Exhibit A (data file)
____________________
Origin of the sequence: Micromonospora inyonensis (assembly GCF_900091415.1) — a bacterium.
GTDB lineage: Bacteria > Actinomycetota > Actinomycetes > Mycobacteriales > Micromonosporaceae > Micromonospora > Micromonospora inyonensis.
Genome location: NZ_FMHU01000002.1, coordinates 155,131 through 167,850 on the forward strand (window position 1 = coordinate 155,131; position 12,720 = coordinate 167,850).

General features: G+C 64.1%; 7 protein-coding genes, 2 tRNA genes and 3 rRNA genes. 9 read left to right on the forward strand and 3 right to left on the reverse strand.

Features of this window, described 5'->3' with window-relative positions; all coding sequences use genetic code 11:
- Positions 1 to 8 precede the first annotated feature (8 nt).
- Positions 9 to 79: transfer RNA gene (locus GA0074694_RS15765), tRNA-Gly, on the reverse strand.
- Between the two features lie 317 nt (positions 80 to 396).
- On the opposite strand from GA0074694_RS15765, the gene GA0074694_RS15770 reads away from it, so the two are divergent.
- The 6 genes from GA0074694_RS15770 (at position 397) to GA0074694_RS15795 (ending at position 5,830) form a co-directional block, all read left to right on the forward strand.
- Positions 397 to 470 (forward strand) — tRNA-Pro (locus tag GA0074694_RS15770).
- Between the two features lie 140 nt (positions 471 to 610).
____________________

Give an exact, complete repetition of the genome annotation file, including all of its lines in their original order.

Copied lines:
Origin of the sequence: Micromonospora inyonensis (assembly GCF_900091415.1) — a bacterium.
GTDB lineage: Bacteria > Actinomycetota > Actinomycetes > Mycobacteriales > Micromonosporaceae > Micromonospora > Micromonospora inyonensis.
Genome location: NZ_FMHU01000002.1, coordinates 155,131 through 167,850 on the forward strand (window position 1 = coordinate 155,131; position 12,720 = coordinate 167,850).

General features: G+C 64.1%; 7 protein-coding genes, 2 tRNA genes and 3 rRNA genes. 9 read left to right on the forward strand and 3 right to left on the reverse strand.

Features of this window, described 5'->3' with window-relative positions; all coding sequences use genetic code 11:
- Positions 1 to 8 precede the first annotated feature (8 nt).
- Positions 9 to 79: transfer RNA gene (locus GA0074694_RS15765), tRNA-Gly, on the reverse strand.
- Between the two features lie 317 nt (positions 80 to 396).
- On the opposite strand from GA0074694_RS15765, the gene GA0074694_RS15770 reads away from it, so the two are divergent.
- The 6 genes from GA0074694_RS15770 (at position 397) to GA0074694_RS15795 (ending at position 5,830) form a co-directional block, all read left to right on the forward strand.
- Positions 397 to 470 (forward strand) — tRNA-Pro (locus tag GA0074694_RS15770).
- Between the two features lie 140 nt (positions 471 to 610).